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Ian Warner © Clara Bahlsen

From Britain to Berlin: Ian Warner

  • Name: Ian Warner

  • Industry: Design & Communications

  • Position: Co-owner & Creative Director of Design Consultancy – State

Ian Warner moved to Berlin from England as a young graphic designer in the late 90s. Since then, lots has changed for the creative director of Berlin-based design agency State. He started an online journal to acknowledge Berlin’s urbanity and architecture, founded an agency, and has become a part of the creative industry of Berlin. We caught up with him to hear more about his evolving success and how the city of captivating contradictions has developed.

What brought you to Berlin?

I moved to Berlin in 1996, just after my graduation. My first encounter with the city was in 1994, on a trip organised by the university. We attended a design conference and went on studio visits to small design companies, several in the former Eastern part of the city. The Communication Design department in Portsmouth had good ties to Berlin. Even before the fall of the Wall, my professor would take students to visit graphic design studios and art schools in West and in East Berlin.

What does Berlin offer that cities in England don’t?

I grew up in a small town in the 1980s and always saw myself in London after graduation. But after I came to Berlin for the first time, I became obsessed with it. The city had something of an intellectual aura –  but it was also hedonistic and raw. It was full of contradictions like that: neither a place you can get fully comfortable in, but less stressful than other capitals; sparse but huge.

London, by comparison, with its established infrastructures, seemed to offer a more predictable future at a higher personal cost. Berlin’s gaps, both physical and imagined, offer niches for small cultural ecosystems to take hold. I had a clear sense that it would be possible to try out different things here, more on my own terms than if I'd stayed in the UK.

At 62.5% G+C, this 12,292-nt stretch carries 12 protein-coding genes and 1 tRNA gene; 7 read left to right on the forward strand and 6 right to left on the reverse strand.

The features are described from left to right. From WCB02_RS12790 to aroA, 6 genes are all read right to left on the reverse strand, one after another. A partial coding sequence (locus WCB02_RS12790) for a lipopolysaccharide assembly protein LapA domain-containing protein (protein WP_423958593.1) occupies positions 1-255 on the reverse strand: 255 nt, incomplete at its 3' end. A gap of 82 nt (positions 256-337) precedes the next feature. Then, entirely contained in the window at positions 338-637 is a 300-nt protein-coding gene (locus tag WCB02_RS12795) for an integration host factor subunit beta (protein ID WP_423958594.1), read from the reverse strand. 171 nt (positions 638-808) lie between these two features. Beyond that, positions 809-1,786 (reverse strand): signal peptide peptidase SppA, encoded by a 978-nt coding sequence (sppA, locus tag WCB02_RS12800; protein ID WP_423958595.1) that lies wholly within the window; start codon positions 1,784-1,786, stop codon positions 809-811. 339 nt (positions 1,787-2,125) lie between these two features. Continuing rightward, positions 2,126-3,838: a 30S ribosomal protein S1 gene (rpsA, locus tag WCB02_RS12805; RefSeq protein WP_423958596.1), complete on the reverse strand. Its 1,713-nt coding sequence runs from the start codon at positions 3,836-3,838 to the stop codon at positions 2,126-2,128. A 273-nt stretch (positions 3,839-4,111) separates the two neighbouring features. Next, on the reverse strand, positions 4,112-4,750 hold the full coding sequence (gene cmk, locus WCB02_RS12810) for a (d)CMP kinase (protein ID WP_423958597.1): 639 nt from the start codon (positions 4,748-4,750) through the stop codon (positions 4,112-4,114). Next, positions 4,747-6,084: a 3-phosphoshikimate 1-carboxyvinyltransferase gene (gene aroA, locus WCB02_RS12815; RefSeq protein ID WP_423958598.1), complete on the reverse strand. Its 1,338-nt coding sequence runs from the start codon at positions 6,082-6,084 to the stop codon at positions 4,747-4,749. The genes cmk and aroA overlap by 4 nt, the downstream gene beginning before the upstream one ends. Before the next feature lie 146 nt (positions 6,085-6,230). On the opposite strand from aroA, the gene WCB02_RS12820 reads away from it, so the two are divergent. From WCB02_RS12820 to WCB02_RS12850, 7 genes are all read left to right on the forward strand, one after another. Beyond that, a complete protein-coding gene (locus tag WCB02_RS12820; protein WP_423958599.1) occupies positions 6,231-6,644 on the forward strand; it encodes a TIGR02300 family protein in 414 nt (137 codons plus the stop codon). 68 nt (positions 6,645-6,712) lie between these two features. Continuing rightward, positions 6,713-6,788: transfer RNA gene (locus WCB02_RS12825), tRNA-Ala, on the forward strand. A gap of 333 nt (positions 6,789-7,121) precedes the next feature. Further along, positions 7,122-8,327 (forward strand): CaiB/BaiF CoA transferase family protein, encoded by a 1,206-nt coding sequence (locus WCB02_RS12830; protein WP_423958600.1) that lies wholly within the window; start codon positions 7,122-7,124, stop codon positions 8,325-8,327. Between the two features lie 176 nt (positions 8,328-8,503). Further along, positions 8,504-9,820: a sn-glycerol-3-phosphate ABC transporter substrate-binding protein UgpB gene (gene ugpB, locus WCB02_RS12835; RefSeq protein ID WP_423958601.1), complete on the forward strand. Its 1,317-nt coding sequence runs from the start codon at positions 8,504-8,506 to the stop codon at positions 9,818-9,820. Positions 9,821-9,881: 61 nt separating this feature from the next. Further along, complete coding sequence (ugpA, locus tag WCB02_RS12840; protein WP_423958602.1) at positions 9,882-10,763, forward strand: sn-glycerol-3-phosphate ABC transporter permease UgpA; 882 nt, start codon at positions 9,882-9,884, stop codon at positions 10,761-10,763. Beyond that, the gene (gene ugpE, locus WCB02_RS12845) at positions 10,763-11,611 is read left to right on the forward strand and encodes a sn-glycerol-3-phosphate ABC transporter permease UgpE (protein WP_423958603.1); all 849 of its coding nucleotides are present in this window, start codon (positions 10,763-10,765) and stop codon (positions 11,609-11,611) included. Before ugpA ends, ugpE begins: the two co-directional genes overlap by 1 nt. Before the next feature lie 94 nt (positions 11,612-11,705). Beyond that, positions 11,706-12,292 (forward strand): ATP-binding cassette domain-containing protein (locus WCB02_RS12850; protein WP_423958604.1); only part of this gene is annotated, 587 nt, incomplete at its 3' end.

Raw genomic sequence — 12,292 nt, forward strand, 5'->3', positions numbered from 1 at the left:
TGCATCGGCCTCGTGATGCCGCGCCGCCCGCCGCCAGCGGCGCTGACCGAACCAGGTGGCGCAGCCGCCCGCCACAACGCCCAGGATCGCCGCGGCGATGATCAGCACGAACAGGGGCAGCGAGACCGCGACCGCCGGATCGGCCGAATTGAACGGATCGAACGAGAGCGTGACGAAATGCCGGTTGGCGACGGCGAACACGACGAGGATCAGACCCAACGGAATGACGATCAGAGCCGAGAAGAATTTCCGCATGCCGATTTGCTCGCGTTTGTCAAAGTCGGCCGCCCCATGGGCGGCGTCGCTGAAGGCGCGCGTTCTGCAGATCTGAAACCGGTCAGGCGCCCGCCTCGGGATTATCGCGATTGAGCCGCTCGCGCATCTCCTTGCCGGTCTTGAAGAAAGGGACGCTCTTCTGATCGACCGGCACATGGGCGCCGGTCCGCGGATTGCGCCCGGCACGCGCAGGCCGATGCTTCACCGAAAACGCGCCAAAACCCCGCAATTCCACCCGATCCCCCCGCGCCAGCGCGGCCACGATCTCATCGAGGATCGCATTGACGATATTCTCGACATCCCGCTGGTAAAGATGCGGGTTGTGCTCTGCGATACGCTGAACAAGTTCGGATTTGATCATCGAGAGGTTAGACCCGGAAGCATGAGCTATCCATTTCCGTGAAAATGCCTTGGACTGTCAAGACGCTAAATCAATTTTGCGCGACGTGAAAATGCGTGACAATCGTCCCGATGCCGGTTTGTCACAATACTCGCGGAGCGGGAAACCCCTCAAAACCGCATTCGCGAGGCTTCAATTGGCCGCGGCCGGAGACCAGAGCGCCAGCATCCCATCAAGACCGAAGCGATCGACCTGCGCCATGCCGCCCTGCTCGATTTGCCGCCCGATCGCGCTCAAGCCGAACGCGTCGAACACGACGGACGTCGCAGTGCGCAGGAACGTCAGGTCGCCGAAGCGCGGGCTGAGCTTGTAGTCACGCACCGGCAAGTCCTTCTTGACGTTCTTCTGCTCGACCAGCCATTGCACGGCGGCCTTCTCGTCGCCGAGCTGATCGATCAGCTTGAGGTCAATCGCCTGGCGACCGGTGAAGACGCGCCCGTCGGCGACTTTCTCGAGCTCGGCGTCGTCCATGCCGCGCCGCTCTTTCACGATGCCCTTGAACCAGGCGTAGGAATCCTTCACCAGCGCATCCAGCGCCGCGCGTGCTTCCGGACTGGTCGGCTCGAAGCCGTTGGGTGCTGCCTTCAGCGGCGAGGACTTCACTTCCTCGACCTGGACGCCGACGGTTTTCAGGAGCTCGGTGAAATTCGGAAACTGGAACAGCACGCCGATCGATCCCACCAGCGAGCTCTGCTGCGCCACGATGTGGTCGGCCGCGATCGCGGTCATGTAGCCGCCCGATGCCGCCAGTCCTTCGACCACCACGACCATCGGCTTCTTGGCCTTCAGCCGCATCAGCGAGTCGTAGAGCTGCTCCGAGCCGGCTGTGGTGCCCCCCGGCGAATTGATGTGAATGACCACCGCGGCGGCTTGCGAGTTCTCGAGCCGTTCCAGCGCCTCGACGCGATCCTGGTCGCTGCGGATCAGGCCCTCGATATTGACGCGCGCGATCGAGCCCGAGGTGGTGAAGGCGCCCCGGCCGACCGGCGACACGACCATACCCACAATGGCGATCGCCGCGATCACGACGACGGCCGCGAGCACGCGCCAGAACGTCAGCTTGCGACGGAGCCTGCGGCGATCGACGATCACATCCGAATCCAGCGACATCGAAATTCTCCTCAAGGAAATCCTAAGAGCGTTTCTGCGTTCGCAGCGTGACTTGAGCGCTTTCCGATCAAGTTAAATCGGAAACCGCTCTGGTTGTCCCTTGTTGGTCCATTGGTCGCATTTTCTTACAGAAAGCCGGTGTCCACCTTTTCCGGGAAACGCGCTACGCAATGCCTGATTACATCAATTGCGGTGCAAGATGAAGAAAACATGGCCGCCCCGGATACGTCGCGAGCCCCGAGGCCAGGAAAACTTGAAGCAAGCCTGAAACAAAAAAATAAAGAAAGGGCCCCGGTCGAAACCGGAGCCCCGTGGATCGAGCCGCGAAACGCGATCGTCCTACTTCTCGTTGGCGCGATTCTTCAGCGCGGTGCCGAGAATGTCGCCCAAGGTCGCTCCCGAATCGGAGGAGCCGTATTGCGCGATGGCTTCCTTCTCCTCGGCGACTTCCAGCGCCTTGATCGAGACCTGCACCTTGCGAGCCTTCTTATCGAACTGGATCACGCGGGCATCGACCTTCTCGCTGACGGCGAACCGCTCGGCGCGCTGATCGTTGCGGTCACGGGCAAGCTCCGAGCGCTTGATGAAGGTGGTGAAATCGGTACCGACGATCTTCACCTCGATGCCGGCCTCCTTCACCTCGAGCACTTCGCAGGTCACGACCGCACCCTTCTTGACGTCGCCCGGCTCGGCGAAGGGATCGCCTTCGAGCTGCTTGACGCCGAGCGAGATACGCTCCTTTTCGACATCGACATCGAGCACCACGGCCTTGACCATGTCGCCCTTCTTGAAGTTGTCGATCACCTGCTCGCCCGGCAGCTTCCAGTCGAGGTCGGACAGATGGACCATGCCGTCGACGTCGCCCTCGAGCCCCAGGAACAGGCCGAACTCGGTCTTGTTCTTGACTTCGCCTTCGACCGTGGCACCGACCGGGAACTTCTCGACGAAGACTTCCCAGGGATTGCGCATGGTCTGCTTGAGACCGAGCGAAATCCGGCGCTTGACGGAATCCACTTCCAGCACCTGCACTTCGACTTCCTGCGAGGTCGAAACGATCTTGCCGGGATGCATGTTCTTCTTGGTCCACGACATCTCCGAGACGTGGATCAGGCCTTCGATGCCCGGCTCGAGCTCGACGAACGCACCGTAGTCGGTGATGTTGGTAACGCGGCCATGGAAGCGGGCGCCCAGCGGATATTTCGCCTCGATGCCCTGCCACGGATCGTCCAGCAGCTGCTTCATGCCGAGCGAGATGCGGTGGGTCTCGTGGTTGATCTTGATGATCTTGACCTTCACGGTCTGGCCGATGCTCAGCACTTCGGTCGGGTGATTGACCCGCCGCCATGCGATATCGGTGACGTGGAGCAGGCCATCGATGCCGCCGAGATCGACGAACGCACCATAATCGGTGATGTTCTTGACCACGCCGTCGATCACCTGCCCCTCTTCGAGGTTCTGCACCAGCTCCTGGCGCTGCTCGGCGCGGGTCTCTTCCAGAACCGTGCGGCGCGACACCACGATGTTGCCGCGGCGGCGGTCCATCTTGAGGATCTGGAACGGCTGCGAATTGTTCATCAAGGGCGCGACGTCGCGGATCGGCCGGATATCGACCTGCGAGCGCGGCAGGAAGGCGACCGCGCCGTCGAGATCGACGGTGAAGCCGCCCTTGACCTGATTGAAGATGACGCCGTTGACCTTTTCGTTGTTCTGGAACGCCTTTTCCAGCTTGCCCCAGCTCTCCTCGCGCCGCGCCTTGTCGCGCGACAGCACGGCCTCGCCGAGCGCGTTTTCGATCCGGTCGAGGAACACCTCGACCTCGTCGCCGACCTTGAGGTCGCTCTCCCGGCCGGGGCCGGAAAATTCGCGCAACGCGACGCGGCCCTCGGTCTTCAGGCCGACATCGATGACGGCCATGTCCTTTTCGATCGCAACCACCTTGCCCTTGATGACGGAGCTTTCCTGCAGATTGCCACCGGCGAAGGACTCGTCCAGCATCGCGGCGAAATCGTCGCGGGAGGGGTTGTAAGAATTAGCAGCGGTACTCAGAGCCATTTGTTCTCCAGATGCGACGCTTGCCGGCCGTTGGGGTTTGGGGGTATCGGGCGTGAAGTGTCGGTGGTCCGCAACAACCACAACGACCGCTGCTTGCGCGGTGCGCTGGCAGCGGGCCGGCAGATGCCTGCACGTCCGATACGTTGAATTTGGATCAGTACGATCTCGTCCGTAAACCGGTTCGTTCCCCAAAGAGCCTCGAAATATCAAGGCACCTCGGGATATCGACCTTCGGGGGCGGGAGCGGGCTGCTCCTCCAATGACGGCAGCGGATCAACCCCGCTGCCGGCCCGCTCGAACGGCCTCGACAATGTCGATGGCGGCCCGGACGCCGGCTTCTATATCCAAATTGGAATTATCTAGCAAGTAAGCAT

When you first moved to Berlin, how did you settle in? What was the biggest challenge?

At the beginning, a small group of friends helped me to navigate the bureaucracy and everyday life. I was keen to begin working as soon as possible, and after doing an internship at MetaDesign, I began freelancing in 1997.

There were several challenges. I was learning my profession and a new language at the same time. But finding like-minded people to work with came quite easily, despite the initial language barrier.

Why did you start your partially-satirical architecture Slab Mag in 2006, referencing Berlin? What did you originally want to achieve and how has it evolved since then?

I developed an interest in architecture at school, even doing an internship at an architectural practice in London when I was sixteen. But I didn’t think I'd have the patience to study it and leaned towards graphic design. But the interest stayed with me, and I ended up writing my bachelor’s thesis about the development of Berlin’s Potsdamer Platz.

By 2006, I'd began to see a new Berlin emerge. I was disappointed how the city was being rebuilt. Without having any real vision of my own for how it could be, I felt that an opportunity had been missed. I felt compelled to write about it because I sensed a huge discrepancy between how Berlin was beginning to present itself to the world, and how I experienced it.

Ian Warner © Clara Bahlsen
Ian Warner © Clara Bahlsen